Changes between Version 44 and Version 45 of Records


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Timestamp:
Feb 21, 2012 2:06:02 AM (2 years ago)
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guest
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  • Records

    v44 v45  
    2828 
    2929In the Persistent data store library, Yesod works around the issue by having the standard of prefixing every record field with the record name (`recordA` and `recordClashA`). But besides being extremely verbose, it also limits us from experimenting with more advanced features like a partial record projection or an unsaved and saved record type. 
     30 
     31Never mind experimental/advanced features, it gets in the way of doing utterly dull things like: 
     32 * look up an entity by name (such as a customer or dictionary entry) 
     33 * get its identifier xxx_id 
     34 * link that same field name xxx_id in other record types to create/read/update/delete, 
     35 * without having to copy the darn value to xyz_id, pqr_id, ... 
     36And inhibits doing relatively low-level generic/polymorphic stuff like standard print-formatting for any records with lastName and firstName fields. 
     37-- added by AntC 21-Feb-2012 
    3038 
    3139The verbose name-spacing required is an in-your-face, glaring weakness telling you there is something wrong with Haskell. This issue has been solved in almost every modern programming languages, and there are plenty of possible solutions available to Haskell. 
     
    7684The discussion has many similarities with the original Type directed name resolution proposal: the question seems to be largely about nailing down a concrete implementation. The original TDNR proposal had Overloading in mind, but Namespacing ends up having similarities. -- Greg Weber 
    7785 
    78 All of the name-space mechanisms require some level of user-supplied disambiguation: if there are two fields `a` in scope, you must use a qualified name to disambiguate them.  What is tantalising about this is that the ''type'' of the argument immediately specifies which one you mean. There is really no ambiguity at all, so it is frustrating to have to type qualified names to redundantly specify that information.  Object-oriented languages take for granted this form of type-directed disambiguation.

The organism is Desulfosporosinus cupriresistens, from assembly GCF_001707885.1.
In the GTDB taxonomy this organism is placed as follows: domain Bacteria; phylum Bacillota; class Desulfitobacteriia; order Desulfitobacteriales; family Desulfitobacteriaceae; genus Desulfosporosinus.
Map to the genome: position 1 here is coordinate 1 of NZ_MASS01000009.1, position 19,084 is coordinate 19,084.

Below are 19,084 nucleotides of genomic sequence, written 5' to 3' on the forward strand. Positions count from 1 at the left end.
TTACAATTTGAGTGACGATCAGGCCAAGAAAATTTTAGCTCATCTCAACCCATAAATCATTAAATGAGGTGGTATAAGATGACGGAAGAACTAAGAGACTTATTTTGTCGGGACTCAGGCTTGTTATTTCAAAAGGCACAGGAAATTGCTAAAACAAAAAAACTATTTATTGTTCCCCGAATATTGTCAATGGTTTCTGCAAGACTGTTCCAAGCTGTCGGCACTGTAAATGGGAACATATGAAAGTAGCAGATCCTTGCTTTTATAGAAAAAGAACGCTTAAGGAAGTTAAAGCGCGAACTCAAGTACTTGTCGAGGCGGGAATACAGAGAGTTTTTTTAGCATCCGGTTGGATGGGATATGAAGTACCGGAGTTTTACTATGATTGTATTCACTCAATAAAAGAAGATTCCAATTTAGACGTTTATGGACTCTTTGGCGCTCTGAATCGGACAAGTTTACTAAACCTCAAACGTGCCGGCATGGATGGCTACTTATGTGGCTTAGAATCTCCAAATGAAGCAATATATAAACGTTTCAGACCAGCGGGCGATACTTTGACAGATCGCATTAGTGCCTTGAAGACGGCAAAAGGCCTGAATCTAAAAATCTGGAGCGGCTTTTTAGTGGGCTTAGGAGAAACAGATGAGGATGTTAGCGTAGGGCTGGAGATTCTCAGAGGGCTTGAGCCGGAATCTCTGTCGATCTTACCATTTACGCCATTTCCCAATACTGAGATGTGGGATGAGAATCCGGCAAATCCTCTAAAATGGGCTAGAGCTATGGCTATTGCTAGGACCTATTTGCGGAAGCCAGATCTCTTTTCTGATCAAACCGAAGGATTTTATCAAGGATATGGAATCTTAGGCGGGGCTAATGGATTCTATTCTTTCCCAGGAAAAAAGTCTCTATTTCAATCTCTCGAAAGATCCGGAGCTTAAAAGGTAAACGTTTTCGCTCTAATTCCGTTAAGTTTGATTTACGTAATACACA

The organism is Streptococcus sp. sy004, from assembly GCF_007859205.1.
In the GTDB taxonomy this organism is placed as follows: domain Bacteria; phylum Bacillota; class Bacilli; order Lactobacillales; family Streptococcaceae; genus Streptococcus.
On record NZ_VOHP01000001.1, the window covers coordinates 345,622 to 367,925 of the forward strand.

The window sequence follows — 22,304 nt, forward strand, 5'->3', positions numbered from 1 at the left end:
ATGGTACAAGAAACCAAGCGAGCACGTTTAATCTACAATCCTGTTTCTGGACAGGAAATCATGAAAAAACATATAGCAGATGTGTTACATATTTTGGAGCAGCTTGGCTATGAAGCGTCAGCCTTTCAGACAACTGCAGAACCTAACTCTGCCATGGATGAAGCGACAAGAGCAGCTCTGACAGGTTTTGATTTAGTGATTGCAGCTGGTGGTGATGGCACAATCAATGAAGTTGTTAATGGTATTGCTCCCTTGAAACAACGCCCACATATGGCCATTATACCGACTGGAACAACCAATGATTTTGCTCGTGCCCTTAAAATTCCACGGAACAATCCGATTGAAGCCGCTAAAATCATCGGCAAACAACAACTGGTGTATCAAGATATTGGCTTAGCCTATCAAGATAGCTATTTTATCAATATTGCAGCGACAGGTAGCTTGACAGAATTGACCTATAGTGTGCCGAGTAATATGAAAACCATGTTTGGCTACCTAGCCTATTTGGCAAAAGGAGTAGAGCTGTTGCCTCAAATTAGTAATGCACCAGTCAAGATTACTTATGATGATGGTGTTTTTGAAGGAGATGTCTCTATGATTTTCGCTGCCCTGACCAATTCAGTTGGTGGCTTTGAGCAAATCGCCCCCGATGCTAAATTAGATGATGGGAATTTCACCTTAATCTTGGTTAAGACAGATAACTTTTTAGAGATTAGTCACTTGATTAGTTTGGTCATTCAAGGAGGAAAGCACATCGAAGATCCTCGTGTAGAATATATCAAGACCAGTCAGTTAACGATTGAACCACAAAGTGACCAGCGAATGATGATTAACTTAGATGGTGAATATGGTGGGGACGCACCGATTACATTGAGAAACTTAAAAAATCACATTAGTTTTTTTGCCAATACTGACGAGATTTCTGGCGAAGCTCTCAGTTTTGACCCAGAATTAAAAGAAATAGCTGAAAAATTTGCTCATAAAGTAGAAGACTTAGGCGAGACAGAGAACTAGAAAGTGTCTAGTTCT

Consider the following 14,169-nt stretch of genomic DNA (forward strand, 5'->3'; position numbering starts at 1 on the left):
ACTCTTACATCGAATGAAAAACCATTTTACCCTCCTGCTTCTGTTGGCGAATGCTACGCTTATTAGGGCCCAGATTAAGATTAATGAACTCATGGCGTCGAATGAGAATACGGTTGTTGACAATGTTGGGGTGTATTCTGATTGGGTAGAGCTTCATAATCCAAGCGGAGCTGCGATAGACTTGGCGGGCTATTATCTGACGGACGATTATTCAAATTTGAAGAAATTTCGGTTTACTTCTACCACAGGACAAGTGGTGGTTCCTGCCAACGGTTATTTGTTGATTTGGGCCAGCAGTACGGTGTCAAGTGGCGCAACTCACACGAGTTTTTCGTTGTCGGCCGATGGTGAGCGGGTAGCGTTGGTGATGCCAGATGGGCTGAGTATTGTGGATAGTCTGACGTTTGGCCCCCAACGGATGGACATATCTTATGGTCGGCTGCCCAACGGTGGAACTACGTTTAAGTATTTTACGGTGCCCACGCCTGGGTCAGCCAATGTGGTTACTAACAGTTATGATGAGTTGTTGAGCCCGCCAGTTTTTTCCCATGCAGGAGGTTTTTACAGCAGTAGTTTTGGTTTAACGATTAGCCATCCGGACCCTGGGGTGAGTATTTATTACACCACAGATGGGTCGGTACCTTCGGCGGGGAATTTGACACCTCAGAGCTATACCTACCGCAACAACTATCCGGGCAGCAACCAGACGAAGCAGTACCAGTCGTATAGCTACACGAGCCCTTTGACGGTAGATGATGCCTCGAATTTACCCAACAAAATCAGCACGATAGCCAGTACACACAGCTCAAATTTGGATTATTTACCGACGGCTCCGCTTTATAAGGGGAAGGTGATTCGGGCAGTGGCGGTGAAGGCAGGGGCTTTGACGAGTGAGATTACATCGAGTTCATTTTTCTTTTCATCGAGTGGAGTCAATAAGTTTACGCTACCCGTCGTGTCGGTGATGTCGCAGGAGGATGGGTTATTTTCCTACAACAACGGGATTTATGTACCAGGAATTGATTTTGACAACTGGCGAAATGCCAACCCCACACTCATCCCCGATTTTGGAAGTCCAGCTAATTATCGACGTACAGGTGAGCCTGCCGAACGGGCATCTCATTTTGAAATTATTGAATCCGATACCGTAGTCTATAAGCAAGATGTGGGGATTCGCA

86~~All~~ Most of the name-space mechanisms require some level of user-supplied disambiguation: if there are two fields `a` in scope, you must use a qualified name to disambiguate them.  What is tantalising about this is that the ''type'' of the argument immediately specifies which one you mean. There is really no ambiguity at all, so it is frustrating to have to type qualified names to redundantly specify that information.  Object-oriented languages take for granted this form of type-directed disambiguation. 
     87 
     88Haskell already has a (tried and tested) mechanism to disambiguate where "the ''type'' of the argument immediately specifies which one you mean" -- namely class/method/instance resolution. The DORF proposal uses this mechanism (and this mechanism alone: no funny-hand-shake syntax) -- AntC 21-Feb-2012 
    7989 
    8090One particular way of integrating this idea into Haskell is called  (TDNR). Proposed a couple of years ago, the Haskell community didn't like it much.  (But I still do; SLPJ.)